Let’s look at some ways around these problems

Vectorization

Vectorization is about sending batches of related operations to native machine code

  • The machine code itself is typically compiled from carefully optimized C or Fortran

This can greatly accelerate many (but not all) numerical computations

Operations on Arrays

First let’s run some imports

In [4]:
import random
import numpy as np
import quantecon as qe

Now let’s try this non-vectorized code

In [5]:
qe.util.tic()   # Start timing
n = 100_000
sum = 0
for i in range(n):
    x = random.uniform(0, 1)
    sum += x**2
qe.util.toc()   # End timing
TOC: Elapsed: 0:00:0.04
Out[5]:
0.04785037040710449

Now compare this vectorized code

In [6]:
qe.util.tic()
n = 100_000
x = np.random.uniform(0, 1, n)
np.sum(x**2)
qe.util.toc()
TOC: Elapsed: 0:00:0.03
Out[6]:
0.030367612838745117

The second code block — which achieves the same thing as the first — runs much faster

The reason is that in the second implementation we have broken the loop down into three basic operations

  1. draw n uniforms
  2. square them
  3. sum them

These are sent as batch operators to optimized machine code

Apart from minor overheads associated with sending data back and forth, the result is C or Fortran-like speed

When we run batch operations on arrays like this, we say that the code is vectorized

Vectorized code is typically fast and efficient

It is also surprisingly flexible, in the sense that many operations can be vectorized

The next section illustrates this point

Universal Functions

Many functions provided by NumPy are so-called universal functions — also called ufuncs

This means that they

  • map scalars into scalars, as expected
  • map arrays into arrays, acting element-wise

For example, np.cos is a ufunc:

In [7]:
np.cos(1.0)
Out[7]:
0.5403023058681398
In [8]:
np.cos(np.linspace(0, 1, 3))
Out[8]:
array([1.        , 0.87758256, 0.54030231])

By exploiting ufuncs, many operations can be vectorized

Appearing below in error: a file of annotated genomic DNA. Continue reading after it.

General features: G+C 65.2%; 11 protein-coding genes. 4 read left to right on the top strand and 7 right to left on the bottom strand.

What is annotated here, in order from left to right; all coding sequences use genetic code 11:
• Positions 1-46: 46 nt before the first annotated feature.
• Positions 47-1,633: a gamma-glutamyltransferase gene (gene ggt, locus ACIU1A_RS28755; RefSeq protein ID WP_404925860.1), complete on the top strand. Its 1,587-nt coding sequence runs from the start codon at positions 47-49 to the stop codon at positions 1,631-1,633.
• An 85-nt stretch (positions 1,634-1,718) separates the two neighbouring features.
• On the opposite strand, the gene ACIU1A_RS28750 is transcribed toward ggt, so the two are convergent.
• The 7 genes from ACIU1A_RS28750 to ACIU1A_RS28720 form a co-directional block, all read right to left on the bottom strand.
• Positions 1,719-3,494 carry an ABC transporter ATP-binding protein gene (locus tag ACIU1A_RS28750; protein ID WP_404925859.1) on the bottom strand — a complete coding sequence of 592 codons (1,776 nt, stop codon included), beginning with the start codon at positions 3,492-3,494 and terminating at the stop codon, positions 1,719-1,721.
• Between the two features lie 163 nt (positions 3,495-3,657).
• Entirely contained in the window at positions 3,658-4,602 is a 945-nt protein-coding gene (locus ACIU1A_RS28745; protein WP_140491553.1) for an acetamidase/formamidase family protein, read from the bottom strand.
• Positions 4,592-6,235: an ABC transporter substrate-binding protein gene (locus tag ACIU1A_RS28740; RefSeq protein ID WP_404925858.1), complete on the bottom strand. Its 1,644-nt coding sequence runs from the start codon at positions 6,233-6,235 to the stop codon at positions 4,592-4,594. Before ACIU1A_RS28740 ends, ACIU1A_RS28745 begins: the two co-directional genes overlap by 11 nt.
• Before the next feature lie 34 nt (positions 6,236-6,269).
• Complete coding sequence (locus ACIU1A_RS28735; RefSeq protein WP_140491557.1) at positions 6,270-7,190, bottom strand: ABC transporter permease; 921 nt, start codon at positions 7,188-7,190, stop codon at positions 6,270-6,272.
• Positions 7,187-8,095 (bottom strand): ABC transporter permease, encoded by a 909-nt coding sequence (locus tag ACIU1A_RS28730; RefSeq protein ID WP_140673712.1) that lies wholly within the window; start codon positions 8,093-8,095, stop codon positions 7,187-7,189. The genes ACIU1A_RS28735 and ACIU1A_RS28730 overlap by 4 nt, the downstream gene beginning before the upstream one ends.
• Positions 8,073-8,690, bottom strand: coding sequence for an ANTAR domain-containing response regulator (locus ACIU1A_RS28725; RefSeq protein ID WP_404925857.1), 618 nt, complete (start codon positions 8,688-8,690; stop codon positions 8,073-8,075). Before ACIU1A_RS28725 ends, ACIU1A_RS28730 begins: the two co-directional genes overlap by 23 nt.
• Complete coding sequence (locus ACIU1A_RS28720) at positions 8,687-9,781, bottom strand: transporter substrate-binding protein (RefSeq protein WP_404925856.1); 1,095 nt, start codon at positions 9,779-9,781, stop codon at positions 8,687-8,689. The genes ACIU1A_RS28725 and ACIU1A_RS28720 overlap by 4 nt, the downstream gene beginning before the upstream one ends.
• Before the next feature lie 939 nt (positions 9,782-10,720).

For example, consider the problem of maximizing a function $ f $ of two variables $ (x,y) $ over the square $ [-a, a] \times [-a, a] $

For $ f $ and $ a $ let’s choose

$$ f(x,y) = \frac{\cos(x^2 + y^2)}{1 + x^2 + y^2} \quad \text{and} \quad a = 3 $$

Here’s a plot of $ f $

In [9]:
import matplotlib.pyplot as plt
%matplotlib inline
from mpl_toolkits.mplot3d.axes3d import Axes3D
from matplotlib import cm

def f(x, y):
    return np.cos(x**2 + y**2) / (1 + x**2 + y**2)

xgrid = np.linspace(-3, 3, 50)
ygrid = xgrid
x, y = np.meshgrid(xgrid, ygrid)

fig = plt.figure(figsize=(8, 6))
ax = fig.add_subplot(111, projection='3d')
ax.plot_surface(x,
                y,
                f(x, y),
                rstride=2, cstride=2,
                cmap=cm.jet,
                alpha=0.7,
                linewidth=0.25)
ax.set_zlim(-0.5, 1.0)
plt.show()

To maximize it, we’re going to use a naive grid search:

  1. Evaluate $ f $ for all $ (x,y) $ in a grid on the square
  2. Return the maximum of observed values

Here’s a non-vectorized version that uses Python loops

In [10]:
def f(x, y):
    return np.cos(x**2 + y**2) / (1 + x**2 + y**2)

grid = np.linspace(-3, 3, 1000)
m = -np.inf

qe.tic()
for x in grid:
    for y in grid:
        z = f(x, y)
        if z > m:
            m = z

qe.toc()
TOC: Elapsed: 0:00:2.77
Out[10]:
2.771653175354004

And here’s a vectorized version

In [11]:
def f(x, y):
    return np.cos(x**2 + y**2) / (1 + x**2 + y**2)

grid = np.linspace(-3, 3, 1000)
x, y = np.meshgrid(grid, grid)

qe.tic()
np.max(f(x, y))
qe.toc()
TOC: Elapsed: 0:00:0.00
Out[11]:
0.008940935134887695

In the vectorized version, all the looping takes place in compiled code

As you can see, the second version is much faster

(We’ll make it even faster again below, when we discuss Numba)

Pros and Cons of Vectorization

At its best, vectorization yields fast, simple code

However, it’s not without disadvantages

One issue is that it can be highly memory intensive

For example, the vectorized maximization routine above is far more memory intensive than the non-vectorized version that preceded it

Another issue is that not all algorithms can be vectorized

In these kinds of settings, we need to go back to loops

Fortunately, there are nice ways to speed up Python loops

Numba

One exciting development in this direction is Numba

Numba aims to automatically compile functions to native machine code instructions on the fly

The process isn’t flawless, since Numba needs to infer type information on all variables to generate pure machine instructions

Such inference isn’t possible in every setting

But for simple routines Numba infers types very well

Moreover, the “hot loops” at the heart of our code that we need to speed up are often such simple routines

Prerequisites

If you followed our set up instructions, then Numba should be installed

Make sure you have the latest version of Anaconda by running conda update anaconda from a terminal (Mac, Linux) / Anaconda command prompt (Windows)